Solution for sweaty helmets appeal to pro athletes and beyond

Building relationships with customers is a key element to any company’s growth, but it has been especially important in developing brand awareness, strategic endorsements and important partnerships for an up-and-coming business called NoSweat.

NoSweat, a company that creates disposable liners for headwear that instantly absorb sweat, was created around a dinner table in 2008. Fast forward 10 years and the company says it is experiencing exponential growth – all due to the relationships it has formed and nurtured with professional athletes in a variety of sports.

Within the last 18 months, the company has signed on seven top athletes to become ambassadors and invest in the company. Among them are Stanley Cup Champion TJ Oshie, Superbowl Champion Golden Tate and World Series Champion Dallas Keuchel.

Over the summer, NoSweat became an officially licensed product of the PGA tour and signed on Open Champion Steward Cink to join its A-list of athlete investors. In the last year, the company has seen three times the growth in sales and has just begun their series A fundraising rounds.

Jared Robins, president of NoSweat, credits much of that growth to the communication he has within the sports industry, especially with the players. That all-important group of top athletes who tried NoSweat and came on to help promote the product has changed the company and the product for the better, he says.

“This was all about developing relationships,” Robins said. “They wanted to be a part of this because many professional athletes understand the importance of becoming entrepreneurs. They want to build their brands outside of sports.”

A wide-ranging solution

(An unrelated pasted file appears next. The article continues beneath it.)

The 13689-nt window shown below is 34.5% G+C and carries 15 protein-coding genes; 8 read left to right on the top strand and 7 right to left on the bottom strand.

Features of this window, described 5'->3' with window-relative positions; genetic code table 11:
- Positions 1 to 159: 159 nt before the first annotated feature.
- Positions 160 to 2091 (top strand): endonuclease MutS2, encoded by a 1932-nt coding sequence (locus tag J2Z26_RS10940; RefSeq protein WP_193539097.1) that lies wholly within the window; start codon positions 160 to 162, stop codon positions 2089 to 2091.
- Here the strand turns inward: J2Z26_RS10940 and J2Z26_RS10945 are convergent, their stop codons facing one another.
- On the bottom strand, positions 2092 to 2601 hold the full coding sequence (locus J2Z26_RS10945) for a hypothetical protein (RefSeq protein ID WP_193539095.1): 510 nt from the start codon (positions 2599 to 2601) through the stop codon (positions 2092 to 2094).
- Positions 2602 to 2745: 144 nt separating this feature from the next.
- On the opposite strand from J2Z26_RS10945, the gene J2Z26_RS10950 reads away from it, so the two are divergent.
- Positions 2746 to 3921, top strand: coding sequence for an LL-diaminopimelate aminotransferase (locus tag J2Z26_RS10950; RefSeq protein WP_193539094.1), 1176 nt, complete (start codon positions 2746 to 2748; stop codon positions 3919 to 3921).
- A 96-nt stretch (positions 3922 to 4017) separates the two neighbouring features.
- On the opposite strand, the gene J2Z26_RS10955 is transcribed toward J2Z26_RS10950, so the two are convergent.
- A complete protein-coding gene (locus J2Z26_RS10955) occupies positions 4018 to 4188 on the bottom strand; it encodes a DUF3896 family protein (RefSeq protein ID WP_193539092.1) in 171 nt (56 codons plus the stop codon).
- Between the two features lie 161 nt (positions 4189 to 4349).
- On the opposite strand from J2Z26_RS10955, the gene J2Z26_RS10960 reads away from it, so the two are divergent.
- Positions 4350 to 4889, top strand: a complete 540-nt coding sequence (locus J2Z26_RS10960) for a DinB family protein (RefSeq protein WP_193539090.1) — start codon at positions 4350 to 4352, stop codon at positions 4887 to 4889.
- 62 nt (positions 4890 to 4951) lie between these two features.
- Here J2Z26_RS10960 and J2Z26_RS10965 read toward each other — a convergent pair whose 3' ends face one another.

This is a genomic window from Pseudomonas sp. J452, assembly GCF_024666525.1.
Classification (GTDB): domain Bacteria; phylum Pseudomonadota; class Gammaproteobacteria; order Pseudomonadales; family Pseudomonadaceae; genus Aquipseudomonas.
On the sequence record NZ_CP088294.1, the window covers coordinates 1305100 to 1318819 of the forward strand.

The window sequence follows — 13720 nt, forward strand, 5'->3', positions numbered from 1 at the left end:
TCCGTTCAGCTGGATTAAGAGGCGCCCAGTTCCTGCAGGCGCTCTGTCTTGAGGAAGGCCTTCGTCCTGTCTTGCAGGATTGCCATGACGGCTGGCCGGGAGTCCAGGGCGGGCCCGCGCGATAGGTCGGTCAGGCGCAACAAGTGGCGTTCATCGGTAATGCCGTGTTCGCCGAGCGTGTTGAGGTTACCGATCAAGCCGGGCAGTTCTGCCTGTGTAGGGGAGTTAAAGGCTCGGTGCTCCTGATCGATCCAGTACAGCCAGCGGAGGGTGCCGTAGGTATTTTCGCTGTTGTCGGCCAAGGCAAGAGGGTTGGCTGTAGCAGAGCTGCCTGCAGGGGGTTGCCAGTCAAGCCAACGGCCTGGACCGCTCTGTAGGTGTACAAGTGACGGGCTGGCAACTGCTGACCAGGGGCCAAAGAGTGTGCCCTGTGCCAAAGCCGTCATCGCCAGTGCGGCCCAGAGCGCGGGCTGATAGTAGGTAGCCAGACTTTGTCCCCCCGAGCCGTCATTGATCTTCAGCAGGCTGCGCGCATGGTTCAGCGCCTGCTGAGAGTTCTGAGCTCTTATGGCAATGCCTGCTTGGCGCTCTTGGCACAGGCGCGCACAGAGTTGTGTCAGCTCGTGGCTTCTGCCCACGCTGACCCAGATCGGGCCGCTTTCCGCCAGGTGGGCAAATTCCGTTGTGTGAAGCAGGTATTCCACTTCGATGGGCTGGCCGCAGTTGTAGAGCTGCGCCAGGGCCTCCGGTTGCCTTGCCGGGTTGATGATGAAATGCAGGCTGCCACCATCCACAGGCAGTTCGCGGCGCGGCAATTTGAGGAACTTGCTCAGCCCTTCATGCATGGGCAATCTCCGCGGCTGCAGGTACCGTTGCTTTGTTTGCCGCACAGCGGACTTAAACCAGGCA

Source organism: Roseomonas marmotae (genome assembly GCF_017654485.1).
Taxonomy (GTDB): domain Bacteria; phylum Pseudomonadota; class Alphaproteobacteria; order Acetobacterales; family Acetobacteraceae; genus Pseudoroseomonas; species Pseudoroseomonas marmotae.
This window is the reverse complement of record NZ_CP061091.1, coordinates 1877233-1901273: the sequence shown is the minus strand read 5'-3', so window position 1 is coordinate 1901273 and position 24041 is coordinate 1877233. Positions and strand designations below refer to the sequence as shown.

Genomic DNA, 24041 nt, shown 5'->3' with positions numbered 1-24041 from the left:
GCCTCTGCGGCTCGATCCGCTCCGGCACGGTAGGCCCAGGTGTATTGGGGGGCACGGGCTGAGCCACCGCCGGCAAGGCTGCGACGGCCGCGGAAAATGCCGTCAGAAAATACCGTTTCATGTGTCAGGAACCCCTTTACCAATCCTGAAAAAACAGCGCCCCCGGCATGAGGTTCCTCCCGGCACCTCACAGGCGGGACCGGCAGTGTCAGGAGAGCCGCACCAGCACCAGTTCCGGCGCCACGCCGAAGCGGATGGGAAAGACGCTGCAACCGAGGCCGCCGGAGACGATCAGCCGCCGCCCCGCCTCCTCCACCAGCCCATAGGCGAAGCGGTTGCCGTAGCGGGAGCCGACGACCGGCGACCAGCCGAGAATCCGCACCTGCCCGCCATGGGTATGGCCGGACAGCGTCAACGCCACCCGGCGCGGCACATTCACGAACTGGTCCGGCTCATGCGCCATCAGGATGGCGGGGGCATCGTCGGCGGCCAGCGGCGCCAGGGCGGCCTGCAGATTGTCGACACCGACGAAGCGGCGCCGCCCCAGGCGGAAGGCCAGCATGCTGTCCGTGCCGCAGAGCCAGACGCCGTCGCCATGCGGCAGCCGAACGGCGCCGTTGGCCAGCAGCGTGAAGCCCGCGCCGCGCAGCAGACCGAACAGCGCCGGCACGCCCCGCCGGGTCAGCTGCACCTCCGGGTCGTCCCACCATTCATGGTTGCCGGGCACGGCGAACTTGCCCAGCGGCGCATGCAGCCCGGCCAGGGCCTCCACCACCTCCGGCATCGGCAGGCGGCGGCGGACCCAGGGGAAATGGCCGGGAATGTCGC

Here’s how NoSweat started. Around 2008, founder Justin Johnson was attending a college business class where the main goal was for the students to create business plans for potential products/companies they believed in. Johnson talked the project over with family and friends, and the idea for NoSweat was conceptualized around the dinner table that weekend.

Johnson knew that people wearing hats, helmets and hard hats have been sweating for years, but there was no simple solution for controlling this sweat and the negative side effects it has on these individuals. Sweat causes all sorts of issues: Sweat burning your eyes, moisture causing masks/shields to fog up, sweat stains ruining a favorite hat and even helmet acne.

NoSweat’s patented technology wicks away sweat by pulling it into the product, keeping the user sweat free with a clean, dry surface. The company has also penetrated many professional markets starting with the New York Rangers in the NHL. There are now 27 teams who regularly wear the product in their helmets. Their biggest customer to date is the NHL Officials Association, which ordered over 21,000 of the Performance Liners for the 2017-2018 NHL season.

Players such as Golden Tate liked how the products worked, so they were excited to get involved, Robins said. That, too, is what drew him to the business and made him work so hard to see it expand. Networking with team owners, free agents and players has allowed NoSweat to gain traction in all kinds of sports as a result.

“These are people who play passionately and work passionately on things they believe in,” Robins says. “If they really believe in a product, they want to work with you.”

To that end, the company recently launched a lineup of game-changing products integrating its new patented sweat technologies and cater to new markets and applications.

NoSweat has worked hard to establish itself as a lifestyle brand and manufacturer of products built to increase performance, safety and hygiene for anyone who sweats and wears some type of hat, helmet, visor or hard hat. Having products for people in fields such as health care, construction, food prep and other fields is another way the business is growing, Robin says. On top of this, the company also going to be launching new products lines for NoSweat branded hats, headwear and apparel.

“This is just the beginning of what we can do,” Robins says.